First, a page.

Fairfield University Fairfield University student-athletes participated in many outreach programs throughout the academic school year including the Norwalk River Rowing Association boat clean up, the Bridgeport neighborhood clean up service, volunteering at a blood drive, Relay for Life hunger clean up, Special Olympics fundraiser, Girl Scouts Day, and the read aloud program in Fairfield County and Bridgeport. Florida State University Florida State University’s athletics department is committed to more than just success in the classroom and on the field. Serving the community that loyally support the department is also top on the list of priorities. FSU concluded another strong year of volunteerism compiling over 7,000 hours of service throughout the year. Here are some exceptional statistics about the Seminole Spirit program:9 teams reaching 100% participation in community service programs, 8 teams completed more than 250 hours of service, 5 teams completed more than 500 hours of service, and 2 teams completed more than 1,000 hours or service. Student-athletes participated in the following programs: Across the State Relay, Dance Marathon, FCAT Encouragement (Leon County Schools), Ghazvini Learning Center, Palmer Munroe Teen Center, Red Ribbon Week, Relay for Life, Smoke Free Florida, Stomp Out Type II Diabetes, and the United Way. IUPUI Every student-athlete participates annually in the Jam the Jaguar bus & Summit League food fight. All the food collected supports local food pantries. The total food collected is sent to the conference office. This year, IUPUI earned third place in the Summit League food fight. IUPUI’s athletic department partners with a local elementary school each year, making Friday visits that help students with basic math and reading skills. This year marks the third year of the partnership with the Indianapolis Public Schools. La Salle University La Salle University and Logan Elementary School continued their partnership with several school programs including Big Brother Big Sisters, Tutoring and Study Skills Workshop, sports clinics, tickets to women’s basketball games, Field Day, and National Girls & Women Sport Day. La Salle students play an integral role in the educational programs at Logan Elementary. While the Big Brothers Big Sisters program provides much needed individual attention for the students, several other programs help La Salle student-athletes reach a wide range of students. The sports clinics are held at Logan during normal physical education class time and teach students the basic skills of their sport. The Student Athlete Advisory Council provides assistance and support throughout the year. The group held an “Explore-A-Cure” fundraiser during the month of October to raise funds for the American Cancer Society helping the fight against breast cancer. In addition, they raised money to purchase toys to help with the LOCK Christmas toy drive in October.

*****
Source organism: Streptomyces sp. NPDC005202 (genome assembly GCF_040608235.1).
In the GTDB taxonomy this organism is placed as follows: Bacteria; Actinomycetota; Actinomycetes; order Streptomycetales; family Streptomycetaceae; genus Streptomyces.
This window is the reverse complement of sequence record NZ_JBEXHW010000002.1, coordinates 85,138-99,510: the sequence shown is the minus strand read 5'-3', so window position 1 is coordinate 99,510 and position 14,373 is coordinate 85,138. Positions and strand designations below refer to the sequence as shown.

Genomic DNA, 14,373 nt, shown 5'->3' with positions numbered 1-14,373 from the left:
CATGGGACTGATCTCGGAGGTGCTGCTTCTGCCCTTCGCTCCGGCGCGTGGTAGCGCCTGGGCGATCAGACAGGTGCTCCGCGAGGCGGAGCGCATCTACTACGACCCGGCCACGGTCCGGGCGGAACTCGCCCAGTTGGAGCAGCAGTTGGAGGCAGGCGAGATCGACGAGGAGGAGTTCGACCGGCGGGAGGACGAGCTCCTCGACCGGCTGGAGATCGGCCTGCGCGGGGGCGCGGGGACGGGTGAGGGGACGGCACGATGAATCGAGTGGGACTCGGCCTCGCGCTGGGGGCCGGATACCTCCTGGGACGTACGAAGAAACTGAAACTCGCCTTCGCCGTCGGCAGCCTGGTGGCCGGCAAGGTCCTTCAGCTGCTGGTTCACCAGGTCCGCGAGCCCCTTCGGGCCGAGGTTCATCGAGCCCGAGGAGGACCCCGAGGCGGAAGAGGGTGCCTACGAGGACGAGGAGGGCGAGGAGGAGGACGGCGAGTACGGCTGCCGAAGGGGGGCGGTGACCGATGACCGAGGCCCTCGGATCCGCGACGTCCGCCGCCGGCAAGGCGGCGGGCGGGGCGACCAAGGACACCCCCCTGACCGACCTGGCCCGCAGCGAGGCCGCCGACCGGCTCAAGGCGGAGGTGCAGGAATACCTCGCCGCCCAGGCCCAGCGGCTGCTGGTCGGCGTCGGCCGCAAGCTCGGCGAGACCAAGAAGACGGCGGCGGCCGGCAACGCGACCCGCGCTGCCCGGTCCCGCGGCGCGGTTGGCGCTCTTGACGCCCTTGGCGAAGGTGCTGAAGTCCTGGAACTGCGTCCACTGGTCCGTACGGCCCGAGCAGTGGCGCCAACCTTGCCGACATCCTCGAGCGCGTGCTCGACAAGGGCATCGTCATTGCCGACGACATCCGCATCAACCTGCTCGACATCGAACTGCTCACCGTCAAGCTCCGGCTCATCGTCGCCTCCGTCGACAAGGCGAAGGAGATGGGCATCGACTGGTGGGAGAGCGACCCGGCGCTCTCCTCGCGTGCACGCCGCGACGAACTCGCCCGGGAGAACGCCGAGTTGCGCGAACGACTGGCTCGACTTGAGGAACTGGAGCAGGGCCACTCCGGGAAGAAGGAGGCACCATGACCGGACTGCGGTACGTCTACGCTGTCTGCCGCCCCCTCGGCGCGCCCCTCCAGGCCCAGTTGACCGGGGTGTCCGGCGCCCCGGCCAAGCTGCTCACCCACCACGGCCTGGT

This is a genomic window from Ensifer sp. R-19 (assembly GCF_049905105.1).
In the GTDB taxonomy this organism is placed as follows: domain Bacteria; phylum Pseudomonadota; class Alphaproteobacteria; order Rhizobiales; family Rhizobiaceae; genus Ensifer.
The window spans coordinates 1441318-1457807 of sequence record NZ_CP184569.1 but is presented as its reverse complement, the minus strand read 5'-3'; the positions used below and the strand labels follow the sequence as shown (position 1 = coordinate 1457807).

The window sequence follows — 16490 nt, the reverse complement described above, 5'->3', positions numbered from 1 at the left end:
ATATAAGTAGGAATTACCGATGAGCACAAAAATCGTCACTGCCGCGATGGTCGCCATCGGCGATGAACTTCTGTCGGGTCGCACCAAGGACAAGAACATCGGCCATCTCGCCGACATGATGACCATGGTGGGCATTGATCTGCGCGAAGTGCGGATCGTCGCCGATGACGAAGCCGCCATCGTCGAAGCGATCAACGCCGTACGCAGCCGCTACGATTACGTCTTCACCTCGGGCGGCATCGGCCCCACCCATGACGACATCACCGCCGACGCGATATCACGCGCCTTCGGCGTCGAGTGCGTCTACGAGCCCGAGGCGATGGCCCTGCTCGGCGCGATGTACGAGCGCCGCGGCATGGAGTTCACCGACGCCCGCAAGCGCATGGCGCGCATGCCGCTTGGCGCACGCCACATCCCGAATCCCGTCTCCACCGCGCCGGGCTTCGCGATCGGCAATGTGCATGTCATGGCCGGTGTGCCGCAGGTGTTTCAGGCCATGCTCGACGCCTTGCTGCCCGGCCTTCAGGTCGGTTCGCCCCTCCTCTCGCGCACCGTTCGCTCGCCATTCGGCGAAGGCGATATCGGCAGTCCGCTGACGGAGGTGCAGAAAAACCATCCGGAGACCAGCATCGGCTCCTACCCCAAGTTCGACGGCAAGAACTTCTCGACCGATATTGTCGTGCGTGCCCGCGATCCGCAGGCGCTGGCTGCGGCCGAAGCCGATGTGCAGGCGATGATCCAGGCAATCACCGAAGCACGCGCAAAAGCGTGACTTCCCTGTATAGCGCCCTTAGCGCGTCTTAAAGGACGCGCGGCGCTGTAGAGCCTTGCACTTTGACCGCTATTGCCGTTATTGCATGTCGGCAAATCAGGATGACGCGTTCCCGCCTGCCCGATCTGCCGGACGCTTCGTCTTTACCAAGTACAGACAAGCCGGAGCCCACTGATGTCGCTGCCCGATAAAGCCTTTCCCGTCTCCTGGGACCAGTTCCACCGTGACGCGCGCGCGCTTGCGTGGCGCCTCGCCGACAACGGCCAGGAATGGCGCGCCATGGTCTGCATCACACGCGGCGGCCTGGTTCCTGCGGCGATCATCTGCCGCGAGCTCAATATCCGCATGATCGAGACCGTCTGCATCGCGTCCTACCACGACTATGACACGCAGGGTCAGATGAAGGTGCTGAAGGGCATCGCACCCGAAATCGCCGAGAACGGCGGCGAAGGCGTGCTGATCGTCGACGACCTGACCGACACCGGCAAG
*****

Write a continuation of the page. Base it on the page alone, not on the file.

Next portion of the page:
Lehigh University Outreach and Community Service has been completed by student-athletes who help support teachers, parents and coaches of middle and high school student-athletes and their peers make informed choices regarding their education, drug and alcohol issues and other factors that affect reaching their full potential. The program utilizes Lehigh student-athletes as representatives of “C.O.A.C.H.” for elementary, middle and high school students. Community outreach by Lehigh student athletes has been a part of the athletic program since 1991. Visits to elementary, middle and high schools have been made by a number of student-athletes and coaches. Their athletes also work with community groups in association with Lehigh athletic events. Lynn University Student-athletes at Lynn have participated in various community service events. Through Team Boca, the Women’s Soccer team hosted a two-hour Future Fighting Knight camp for local elementary students. The Men’s Soccer team painted a home for the A Brush of Kindness Program through Habitat for Humanity. They also served homeless people in Downtown Little Rock. All student-athletes hosted and participated in BINGO at the Stratford Court Retirement Home numerous times throughout the school year. Various student-athletes also hosted the annual senior prom event. Members of the Women’s golf team volunteered at the golf championship at Broken Sound. In April, several student-athletes participated in Relay for Life on campus and visited children in the local children’s hospital to pass out Easter gifts and baskets. Marist College During the 2011-2012 school year, student-athletes from Marist College participated in several community service events including 1) the ARC Picnic, where the student-athletes served food and participated in activities at a picnic for this non-profit agency that serves children and adults with developmental disabilities and their families within Dutchess County; 2) GREAT USA, a program in which the student-athletes they assisted 5th grade female students with their homework as well as answered questions, took pictures and signed autographs, and 3) Kickin’ for a Cure, a program the women’s soccer team, partnered with Miles of Hope, to dedicate to breast cancer awareness. The team collected donations and honored breast cancer survivors. Several teams helped with donations and supported as well, including the men’s lacrosse and women’s basketball teams. Monmouth University Student-athletes at Monmouth University participated in numerous community service activities. Each year student-athletes participate in a gift-giving program at the Schroth School, an educational school for youth with developmental disabilities. Gifts funded and wrapped by student-athletes are taken to the school. Another significant community outreach event they’re involved with “Read Across America” campaign. Every spring season the student-athletes travel to local elementary institutions to read to students in grades K-6 over the course of four weeks. New York Institute of Technology The women’s soccer team participated in the “Move in their Bear Necessities” program. The program sees student-athletes lending a helping hand to first year students and their parents moving on campus. The men’s and women’s cross country team volunteered their time with the Rolling Thunder Special Needs program. The Bears went to five different parks on Long Island and held drills and clinics for disabled athletes. Women’s basketball spent a Friday afternoon at the Boys and Girls Club of Hicksville. The Bears taught their cubs fundamentals of basketball. Such as dribbling and free throw shooting, while answering questions about school and athletics. The men’s lacrosse and baseball teams joined forces with the Gribbin School in Glen Cove, N.Y. for the school’s annual fall festival. Held the Friday before Halloween, the student-athletes helped facilitate various games stations for the elementary students from grades K-2.